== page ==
Type of Fantasy: Divine/Mythic
In the house of Helios, god of the sun and mightiest of the Titans, a daughter is born. But Circe is a strange child–not powerful, like her father, nor viciously alluring like her mother. Turning to the world of mortals for companionship, she discovers that she does possess power–the power of witchcraft, which can transform rivals into monsters and menace the gods themselves.
Threatened, Zeus banishes her to a deserted island, where she hones her occult craft, tames wild beasts and crosses paths with many of the most famous figures in all of mythology, including the Minotaur, Daedalus and his doomed son Icarus, the murderous Medea, and, of course, wily Odysseus.
But there is danger, too, for a woman who stands alone, and Circe unwittingly draws the wrath of both men and gods, ultimately finding herself pitted against one of the most terrifying and vengeful of the Olympians. To protect what she loves most, Circe must summon all her strength and choose, once and for all, whether she belongs with the gods she is born from, or the mortals she has come to love.
This book was unique in that instead of telling a specific story that takes place in a very precise point in time, it unravels various tales of Circe over the long course of her immortal life. I’m a little surprised that this lack of a strong plot didn’t bother me. In fact, it worked very well for the type of story (or stories) Miller wanted to tell. She would dip down into time and would tell in beautiful, eloquent language about certain events and how the people and places related to Circe.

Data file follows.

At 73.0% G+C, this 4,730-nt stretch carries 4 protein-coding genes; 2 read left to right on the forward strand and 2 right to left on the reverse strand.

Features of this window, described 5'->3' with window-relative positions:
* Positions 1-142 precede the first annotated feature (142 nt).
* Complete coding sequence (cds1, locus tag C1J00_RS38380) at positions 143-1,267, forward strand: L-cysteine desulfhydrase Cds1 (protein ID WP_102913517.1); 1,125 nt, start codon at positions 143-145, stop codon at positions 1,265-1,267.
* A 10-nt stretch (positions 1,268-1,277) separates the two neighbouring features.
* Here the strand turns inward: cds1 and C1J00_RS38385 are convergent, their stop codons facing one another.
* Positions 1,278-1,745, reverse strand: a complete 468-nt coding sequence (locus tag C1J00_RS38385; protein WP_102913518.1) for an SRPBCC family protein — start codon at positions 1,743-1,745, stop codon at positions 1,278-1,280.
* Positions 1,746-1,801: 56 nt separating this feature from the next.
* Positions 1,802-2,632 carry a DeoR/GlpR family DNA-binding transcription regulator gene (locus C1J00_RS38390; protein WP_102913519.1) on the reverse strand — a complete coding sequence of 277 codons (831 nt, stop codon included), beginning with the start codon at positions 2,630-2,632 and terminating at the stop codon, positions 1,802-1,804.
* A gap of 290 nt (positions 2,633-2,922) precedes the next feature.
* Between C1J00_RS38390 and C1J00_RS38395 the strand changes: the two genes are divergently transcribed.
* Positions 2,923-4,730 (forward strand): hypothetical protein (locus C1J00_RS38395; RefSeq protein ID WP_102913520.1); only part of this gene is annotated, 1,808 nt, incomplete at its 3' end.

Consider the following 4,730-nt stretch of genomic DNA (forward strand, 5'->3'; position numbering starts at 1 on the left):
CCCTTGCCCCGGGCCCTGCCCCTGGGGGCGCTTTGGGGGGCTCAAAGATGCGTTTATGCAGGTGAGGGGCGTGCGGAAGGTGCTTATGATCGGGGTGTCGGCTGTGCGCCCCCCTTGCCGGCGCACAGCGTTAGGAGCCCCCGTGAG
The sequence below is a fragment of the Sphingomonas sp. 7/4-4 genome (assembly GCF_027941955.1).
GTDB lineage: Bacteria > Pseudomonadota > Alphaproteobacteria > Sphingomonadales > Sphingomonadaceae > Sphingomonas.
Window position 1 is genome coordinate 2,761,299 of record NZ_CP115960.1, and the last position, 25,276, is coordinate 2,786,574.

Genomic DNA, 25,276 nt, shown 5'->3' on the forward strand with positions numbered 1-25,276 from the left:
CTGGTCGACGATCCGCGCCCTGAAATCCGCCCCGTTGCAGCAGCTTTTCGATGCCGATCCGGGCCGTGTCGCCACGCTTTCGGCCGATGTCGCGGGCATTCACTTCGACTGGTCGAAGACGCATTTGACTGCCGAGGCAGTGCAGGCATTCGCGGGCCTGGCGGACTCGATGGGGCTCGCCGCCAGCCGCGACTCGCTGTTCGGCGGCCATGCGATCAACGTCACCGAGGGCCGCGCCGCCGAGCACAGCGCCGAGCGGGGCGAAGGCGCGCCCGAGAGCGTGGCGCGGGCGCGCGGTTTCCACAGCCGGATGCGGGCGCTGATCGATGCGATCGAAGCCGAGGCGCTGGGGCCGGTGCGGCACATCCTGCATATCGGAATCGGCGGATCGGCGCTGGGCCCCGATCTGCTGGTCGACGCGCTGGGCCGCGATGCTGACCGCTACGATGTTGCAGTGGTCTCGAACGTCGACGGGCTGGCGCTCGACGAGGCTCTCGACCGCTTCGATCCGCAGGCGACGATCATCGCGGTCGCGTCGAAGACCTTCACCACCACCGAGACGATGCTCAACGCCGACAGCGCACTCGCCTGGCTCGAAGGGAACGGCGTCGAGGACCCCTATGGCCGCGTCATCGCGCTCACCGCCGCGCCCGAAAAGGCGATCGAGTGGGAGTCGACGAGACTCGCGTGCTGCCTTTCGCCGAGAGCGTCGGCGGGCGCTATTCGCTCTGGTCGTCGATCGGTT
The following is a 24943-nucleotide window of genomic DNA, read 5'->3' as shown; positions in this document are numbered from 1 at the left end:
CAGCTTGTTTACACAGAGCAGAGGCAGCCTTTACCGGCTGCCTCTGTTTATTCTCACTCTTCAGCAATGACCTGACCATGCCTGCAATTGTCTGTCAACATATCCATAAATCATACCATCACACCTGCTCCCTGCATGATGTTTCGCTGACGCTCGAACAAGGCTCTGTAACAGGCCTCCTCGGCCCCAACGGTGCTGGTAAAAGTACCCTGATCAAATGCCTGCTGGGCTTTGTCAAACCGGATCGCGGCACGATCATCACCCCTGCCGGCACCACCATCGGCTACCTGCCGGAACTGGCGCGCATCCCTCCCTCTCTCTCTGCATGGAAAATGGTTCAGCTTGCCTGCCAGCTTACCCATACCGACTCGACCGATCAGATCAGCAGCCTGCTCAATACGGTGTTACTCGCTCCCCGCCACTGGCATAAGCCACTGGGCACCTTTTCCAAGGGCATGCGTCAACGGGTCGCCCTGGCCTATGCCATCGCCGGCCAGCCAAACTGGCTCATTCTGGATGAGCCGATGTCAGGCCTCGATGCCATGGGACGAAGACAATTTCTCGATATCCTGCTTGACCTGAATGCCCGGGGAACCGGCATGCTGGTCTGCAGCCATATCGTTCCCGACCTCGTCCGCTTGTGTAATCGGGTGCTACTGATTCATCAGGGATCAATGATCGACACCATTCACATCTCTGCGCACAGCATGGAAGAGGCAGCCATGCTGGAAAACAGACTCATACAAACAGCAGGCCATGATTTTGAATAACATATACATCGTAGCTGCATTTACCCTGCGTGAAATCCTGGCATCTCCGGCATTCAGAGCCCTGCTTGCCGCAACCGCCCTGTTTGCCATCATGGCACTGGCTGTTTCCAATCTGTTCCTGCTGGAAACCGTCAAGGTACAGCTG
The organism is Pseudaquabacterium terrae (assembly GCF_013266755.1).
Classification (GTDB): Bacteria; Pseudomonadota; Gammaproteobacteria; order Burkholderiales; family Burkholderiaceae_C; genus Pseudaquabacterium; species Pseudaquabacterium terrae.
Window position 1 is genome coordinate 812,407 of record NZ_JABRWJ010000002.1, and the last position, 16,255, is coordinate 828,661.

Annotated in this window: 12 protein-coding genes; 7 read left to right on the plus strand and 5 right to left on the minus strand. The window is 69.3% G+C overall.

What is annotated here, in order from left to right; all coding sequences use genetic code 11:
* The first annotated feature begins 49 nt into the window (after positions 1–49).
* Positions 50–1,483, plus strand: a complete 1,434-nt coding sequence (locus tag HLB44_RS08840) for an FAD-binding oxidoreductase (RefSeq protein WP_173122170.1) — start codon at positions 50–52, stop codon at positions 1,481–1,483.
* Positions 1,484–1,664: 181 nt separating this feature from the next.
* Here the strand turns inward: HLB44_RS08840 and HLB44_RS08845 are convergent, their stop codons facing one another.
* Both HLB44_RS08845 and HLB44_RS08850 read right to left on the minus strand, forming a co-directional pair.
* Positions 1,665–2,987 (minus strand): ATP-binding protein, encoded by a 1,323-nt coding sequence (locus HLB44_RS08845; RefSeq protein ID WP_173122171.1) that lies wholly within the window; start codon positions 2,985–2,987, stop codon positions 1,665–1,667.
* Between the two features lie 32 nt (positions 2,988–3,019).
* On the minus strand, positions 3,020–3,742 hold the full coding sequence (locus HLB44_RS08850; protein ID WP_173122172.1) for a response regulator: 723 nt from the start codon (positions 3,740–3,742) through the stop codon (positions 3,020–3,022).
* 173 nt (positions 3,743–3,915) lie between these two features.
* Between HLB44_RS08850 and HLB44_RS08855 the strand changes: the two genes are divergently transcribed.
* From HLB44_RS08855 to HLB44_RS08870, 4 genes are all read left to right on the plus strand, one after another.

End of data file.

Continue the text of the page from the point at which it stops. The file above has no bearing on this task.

Although I enjoyed getting to know Circe and seeing her powers take shape over the course of the novel, she wasn’t my favorite heroine. She doesn’t really do much in the book, and when she does do things, they aren’t very exciting or heroic deeds. I often longed for her to stand up to the many characters who bully her, but that wasn’t her way.
Probably due to all the epic fantasies I’ve read over the years, I also wanted Circe to help cast off the manipulative, oppressive powers of the larger gods and find freedom apart from them. However, this book is not about revolution or overthrowing rulers. It’s about a goddess finding out who she is, who these mortals are, and what life can offer her–a goddess who lives forever. And that’s fine. I enjoyed this slower, richer type of storytelling much more than I anticipated.
It was fun to see the Greek gods and mortals I’d learned about in school and briefly visited in the Percy Jackson books take on personalities and interact with each other in new ways. I can’t imagine the research Miller had to do to bring so many different legends over so many different timespans of history to life.
My only real problem with Circe was that one of the people she was attracted to felt awkward and weird, mostly because he seemed too young. But overall, this book was lovely to read, and I look forward to reading more books by Madeline Miller.
Which Greek god or goddess would you most want to be?